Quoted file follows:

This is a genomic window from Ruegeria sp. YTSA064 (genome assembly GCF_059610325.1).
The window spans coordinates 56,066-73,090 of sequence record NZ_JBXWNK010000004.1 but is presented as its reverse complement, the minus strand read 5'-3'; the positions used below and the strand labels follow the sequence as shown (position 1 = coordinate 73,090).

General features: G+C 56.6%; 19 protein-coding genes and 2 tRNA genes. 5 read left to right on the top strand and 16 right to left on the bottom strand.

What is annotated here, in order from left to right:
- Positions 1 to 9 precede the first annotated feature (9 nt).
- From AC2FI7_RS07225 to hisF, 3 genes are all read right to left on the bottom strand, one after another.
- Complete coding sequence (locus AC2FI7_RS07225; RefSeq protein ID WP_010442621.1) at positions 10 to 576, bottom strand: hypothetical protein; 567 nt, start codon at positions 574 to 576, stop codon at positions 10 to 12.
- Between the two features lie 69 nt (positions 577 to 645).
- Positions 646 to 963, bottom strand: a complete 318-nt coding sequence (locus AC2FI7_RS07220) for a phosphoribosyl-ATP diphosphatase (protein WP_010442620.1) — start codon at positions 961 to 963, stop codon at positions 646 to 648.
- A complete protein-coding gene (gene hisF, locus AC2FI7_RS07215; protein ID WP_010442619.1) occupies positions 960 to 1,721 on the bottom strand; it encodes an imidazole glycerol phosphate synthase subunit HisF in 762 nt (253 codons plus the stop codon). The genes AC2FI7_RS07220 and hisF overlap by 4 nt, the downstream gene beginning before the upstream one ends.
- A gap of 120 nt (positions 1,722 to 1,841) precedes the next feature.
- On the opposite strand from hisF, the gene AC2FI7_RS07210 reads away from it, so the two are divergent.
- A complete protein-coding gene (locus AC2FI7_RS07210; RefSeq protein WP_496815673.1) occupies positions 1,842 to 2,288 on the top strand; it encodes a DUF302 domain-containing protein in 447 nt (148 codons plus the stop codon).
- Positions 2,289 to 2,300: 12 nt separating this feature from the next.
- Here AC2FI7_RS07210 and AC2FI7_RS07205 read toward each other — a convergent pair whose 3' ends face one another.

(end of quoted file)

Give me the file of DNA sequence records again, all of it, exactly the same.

This is a genomic window from Ruegeria sp. YTSA064 (genome assembly GCF_059610325.1).
The window spans coordinates 56,066-73,090 of sequence record NZ_JBXWNK010000004.1 but is presented as its reverse complement, the minus strand read 5'-3'; the positions used below and the strand labels follow the sequence as shown (position 1 = coordinate 73,090).

General features: G+C 56.6%; 19 protein-coding genes and 2 tRNA genes. 5 read left to right on the top strand and 16 right to left on the bottom strand.

What is annotated here, in order from left to right:
- Positions 1 to 9 precede the first annotated feature (9 nt).
- From AC2FI7_RS07225 to hisF, 3 genes are all read right to left on the bottom strand, one after another.
- Complete coding sequence (locus AC2FI7_RS07225; RefSeq protein ID WP_010442621.1) at positions 10 to 576, bottom strand: hypothetical protein; 567 nt, start codon at positions 574 to 576, stop codon at positions 10 to 12.
- Between the two features lie 69 nt (positions 577 to 645).
- Positions 646 to 963, bottom strand: a complete 318-nt coding sequence (locus AC2FI7_RS07220) for a phosphoribosyl-ATP diphosphatase (protein WP_010442620.1) — start codon at positions 961 to 963, stop codon at positions 646 to 648.
- A complete protein-coding gene (gene hisF, locus AC2FI7_RS07215; protein ID WP_010442619.1) occupies positions 960 to 1,721 on the bottom strand; it encodes an imidazole glycerol phosphate synthase subunit HisF in 762 nt (253 codons plus the stop codon). The genes AC2FI7_RS07220 and hisF overlap by 4 nt, the downstream gene beginning before the upstream one ends.
- A gap of 120 nt (positions 1,722 to 1,841) precedes the next feature.
- On the opposite strand from hisF, the gene AC2FI7_RS07210 reads away from it, so the two are divergent.
- A complete protein-coding gene (locus AC2FI7_RS07210; RefSeq protein WP_496815673.1) occupies positions 1,842 to 2,288 on the top strand; it encodes a DUF302 domain-containing protein in 447 nt (148 codons plus the stop codon).
- Positions 2,289 to 2,300: 12 nt separating this feature from the next.
- Here AC2FI7_RS07210 and AC2FI7_RS07205 read toward each other — a convergent pair whose 3' ends face one another.